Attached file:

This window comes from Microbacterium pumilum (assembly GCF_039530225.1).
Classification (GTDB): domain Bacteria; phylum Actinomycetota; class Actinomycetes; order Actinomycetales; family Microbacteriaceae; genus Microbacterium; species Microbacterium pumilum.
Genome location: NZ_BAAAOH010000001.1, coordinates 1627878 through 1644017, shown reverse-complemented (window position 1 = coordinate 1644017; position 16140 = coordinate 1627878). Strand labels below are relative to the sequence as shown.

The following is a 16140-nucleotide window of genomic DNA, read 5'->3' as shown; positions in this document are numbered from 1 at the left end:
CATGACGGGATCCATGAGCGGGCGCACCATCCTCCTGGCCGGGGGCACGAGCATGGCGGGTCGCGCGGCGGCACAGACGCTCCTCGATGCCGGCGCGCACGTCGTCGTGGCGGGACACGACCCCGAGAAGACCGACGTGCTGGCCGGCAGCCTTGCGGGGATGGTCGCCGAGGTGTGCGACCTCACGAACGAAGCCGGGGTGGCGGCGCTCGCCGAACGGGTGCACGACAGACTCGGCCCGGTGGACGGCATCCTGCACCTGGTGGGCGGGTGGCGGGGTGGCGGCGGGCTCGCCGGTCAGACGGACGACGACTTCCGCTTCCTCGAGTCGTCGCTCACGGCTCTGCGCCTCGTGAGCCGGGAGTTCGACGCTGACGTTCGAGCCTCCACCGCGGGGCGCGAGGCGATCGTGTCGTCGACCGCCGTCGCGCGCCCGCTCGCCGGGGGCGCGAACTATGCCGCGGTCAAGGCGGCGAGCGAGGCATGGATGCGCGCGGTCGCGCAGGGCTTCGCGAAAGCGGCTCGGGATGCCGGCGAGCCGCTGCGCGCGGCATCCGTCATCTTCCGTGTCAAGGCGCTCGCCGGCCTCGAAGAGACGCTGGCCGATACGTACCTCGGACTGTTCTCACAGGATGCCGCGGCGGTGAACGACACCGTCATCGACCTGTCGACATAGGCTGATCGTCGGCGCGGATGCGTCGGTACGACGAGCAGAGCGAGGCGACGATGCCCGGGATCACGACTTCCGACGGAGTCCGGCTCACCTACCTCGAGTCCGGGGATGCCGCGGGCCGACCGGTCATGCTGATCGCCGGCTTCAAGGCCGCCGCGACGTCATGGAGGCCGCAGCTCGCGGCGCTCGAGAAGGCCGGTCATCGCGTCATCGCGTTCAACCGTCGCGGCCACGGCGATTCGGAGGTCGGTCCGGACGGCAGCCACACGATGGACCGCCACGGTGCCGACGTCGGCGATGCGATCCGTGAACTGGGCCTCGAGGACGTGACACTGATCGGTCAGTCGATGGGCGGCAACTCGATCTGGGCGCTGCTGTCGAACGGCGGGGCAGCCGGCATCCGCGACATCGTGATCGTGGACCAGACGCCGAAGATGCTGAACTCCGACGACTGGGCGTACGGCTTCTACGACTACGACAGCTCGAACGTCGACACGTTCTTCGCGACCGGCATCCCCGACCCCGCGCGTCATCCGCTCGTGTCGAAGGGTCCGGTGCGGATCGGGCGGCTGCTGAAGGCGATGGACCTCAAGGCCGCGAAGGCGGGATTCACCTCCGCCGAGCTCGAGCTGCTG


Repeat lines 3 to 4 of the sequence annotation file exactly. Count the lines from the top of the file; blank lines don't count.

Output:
Genome location: NZ_BAAAOH010000001.1, coordinates 1627878 through 1644017, shown reverse-complemented (window position 1 = coordinate 1644017; position 16140 = coordinate 1627878). Strand labels below are relative to the sequence as shown.

The following is a 16140-nucleotide window of genomic DNA, read 5'->3' as shown; positions in this document are numbered from 1 at the left end: